2. Positive Time Decay
Besides death and taxes, the only other thing you can count on is time passing. And if it doesn’t, we’ve all got bigger problems. Because of that inevitability, you want time passing on your side. That means you want your positions to have positive time decay so that all other things being equal, one day passing means your position is worth a little bit more. Positive time decay generally comes from having a short option somewhere in the position. It doesn’t have to be a naked short (see criterion #1), but as part of a spread like a short vertical, long calendar, or iron condor, a short option will put time on your side.
No matter how much research you do, the probability of a stock or index moving up or down is 50 %. But you don’t want your trading to depend on the flip of a coin. The way to tip the odds in your favor is with smarter strategy selection. That begins by searching the option chain for a shorter-term expiration and a high probability of expiring worthless. This will let you create spreads that depend less on being right on direction and more on premium decay.
Not too nerdy, is it? Let's turn the theoretical into practical with a couple of real-life examples for both the stock and options trader.
The Stock Trader
You’re a stock trader. Maybe you’re not quite ready for all the option spread stuff. So how do the three criteria work for you? If you’re long stock, you already know your maximum potential loss if the stock goes to zero. Even though that risk might be a very large number, I’ll argue that it is defined in its own way. That’s criterion #1.
For #2, you look to create a short covered call against that long stock to give you some positive time decay. When you’re short a call against your long stock, for each day that the stock price doesn’t move, that short call is going to get cheaper and cheaper and make you a little bit of money.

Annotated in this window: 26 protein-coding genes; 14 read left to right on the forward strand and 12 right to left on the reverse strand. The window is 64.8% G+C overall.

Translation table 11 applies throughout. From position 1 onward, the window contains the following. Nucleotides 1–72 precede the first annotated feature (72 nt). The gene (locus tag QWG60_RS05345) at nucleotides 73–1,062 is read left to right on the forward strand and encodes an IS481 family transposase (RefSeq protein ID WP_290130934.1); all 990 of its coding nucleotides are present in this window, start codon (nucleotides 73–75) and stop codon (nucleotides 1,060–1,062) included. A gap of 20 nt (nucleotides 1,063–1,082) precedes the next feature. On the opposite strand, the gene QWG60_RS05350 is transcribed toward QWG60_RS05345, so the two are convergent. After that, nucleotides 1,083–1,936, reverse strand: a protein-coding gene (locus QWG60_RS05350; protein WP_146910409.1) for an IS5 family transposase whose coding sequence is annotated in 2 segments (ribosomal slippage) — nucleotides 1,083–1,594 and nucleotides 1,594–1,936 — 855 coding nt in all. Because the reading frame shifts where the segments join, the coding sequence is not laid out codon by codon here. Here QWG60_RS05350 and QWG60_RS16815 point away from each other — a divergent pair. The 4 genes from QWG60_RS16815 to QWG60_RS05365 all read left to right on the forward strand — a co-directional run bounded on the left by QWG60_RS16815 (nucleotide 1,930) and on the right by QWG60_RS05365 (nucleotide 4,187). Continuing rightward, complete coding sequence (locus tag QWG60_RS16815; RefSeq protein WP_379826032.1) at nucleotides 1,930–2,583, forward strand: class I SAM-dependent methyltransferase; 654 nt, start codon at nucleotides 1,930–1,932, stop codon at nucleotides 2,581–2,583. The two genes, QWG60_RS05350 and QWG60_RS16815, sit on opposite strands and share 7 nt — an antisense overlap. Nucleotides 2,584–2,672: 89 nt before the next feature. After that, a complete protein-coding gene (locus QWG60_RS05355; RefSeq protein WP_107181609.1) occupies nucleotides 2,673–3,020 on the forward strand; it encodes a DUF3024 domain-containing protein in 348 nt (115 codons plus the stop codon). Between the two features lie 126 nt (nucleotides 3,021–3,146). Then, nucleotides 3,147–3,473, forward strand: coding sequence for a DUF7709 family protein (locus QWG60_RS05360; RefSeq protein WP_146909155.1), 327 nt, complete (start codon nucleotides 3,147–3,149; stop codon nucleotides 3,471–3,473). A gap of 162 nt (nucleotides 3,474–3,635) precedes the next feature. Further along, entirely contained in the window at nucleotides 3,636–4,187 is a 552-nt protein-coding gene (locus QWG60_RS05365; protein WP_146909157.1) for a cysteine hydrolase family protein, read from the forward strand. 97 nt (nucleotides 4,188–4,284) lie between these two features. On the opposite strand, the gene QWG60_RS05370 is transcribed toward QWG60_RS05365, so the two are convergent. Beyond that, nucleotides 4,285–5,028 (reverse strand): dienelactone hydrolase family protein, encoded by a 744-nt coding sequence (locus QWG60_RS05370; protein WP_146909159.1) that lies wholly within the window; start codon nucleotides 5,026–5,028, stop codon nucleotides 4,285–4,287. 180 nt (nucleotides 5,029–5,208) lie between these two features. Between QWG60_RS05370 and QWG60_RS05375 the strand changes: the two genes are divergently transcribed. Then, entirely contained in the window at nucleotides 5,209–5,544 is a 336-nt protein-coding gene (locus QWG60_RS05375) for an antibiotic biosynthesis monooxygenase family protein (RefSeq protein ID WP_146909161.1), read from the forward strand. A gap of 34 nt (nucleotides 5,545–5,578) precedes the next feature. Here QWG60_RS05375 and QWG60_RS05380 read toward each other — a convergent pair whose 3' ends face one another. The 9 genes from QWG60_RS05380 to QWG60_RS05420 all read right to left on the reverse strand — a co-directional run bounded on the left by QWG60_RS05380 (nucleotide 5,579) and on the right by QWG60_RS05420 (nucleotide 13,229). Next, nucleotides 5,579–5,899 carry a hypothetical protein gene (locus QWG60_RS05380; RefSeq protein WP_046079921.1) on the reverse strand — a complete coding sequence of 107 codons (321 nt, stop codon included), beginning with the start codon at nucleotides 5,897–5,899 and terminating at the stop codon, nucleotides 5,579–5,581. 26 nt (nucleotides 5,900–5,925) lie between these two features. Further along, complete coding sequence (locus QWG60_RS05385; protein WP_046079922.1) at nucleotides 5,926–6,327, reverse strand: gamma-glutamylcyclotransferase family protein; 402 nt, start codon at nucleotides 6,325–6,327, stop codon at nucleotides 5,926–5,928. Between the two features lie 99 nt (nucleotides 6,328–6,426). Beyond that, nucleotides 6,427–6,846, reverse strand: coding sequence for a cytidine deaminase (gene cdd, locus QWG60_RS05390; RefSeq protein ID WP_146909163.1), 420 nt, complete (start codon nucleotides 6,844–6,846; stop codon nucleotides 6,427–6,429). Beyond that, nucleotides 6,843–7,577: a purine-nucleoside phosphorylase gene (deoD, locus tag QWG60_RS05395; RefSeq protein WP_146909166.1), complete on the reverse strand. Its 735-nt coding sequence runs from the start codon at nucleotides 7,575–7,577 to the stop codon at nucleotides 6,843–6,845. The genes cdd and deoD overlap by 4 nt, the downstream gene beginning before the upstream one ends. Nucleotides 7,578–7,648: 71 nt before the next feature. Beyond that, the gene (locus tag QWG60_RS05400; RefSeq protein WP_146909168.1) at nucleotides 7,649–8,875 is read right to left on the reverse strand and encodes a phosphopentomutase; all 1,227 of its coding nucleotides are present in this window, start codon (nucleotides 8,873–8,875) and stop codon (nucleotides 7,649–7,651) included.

For #3, getting the odds on your side means selling an out-of-the-money call that has a probability of expiring worthless of about 60 %, which you can do from TD Ameritrade's thinkorswim® trading platform (Figure 1, below). The stock can rise up to the strike price of the short call by expiration, and the call will still expire worthless. That reduces the cost basis of your long stock, which also lowers its breakeven point. That means the stock can make a larger move down, and you still might not lose money.
In thinkorswim, view the probability of an option expiring in-the-money (ITM). Here, a call with a 34% probability of
expiring ITM is the same as saying it has a 66% probability of expiring worthless. For illustrative purposes only.
The Options Trader
You’re raring to get going with options, but you’re not sure whether you should be bullish or bearish on a particular stock or index. Don’t sweat the direction of the stock. Using the three criteria, you can find a strategy that may still make money even if you’re wrong on your directional bet. Let’s see how.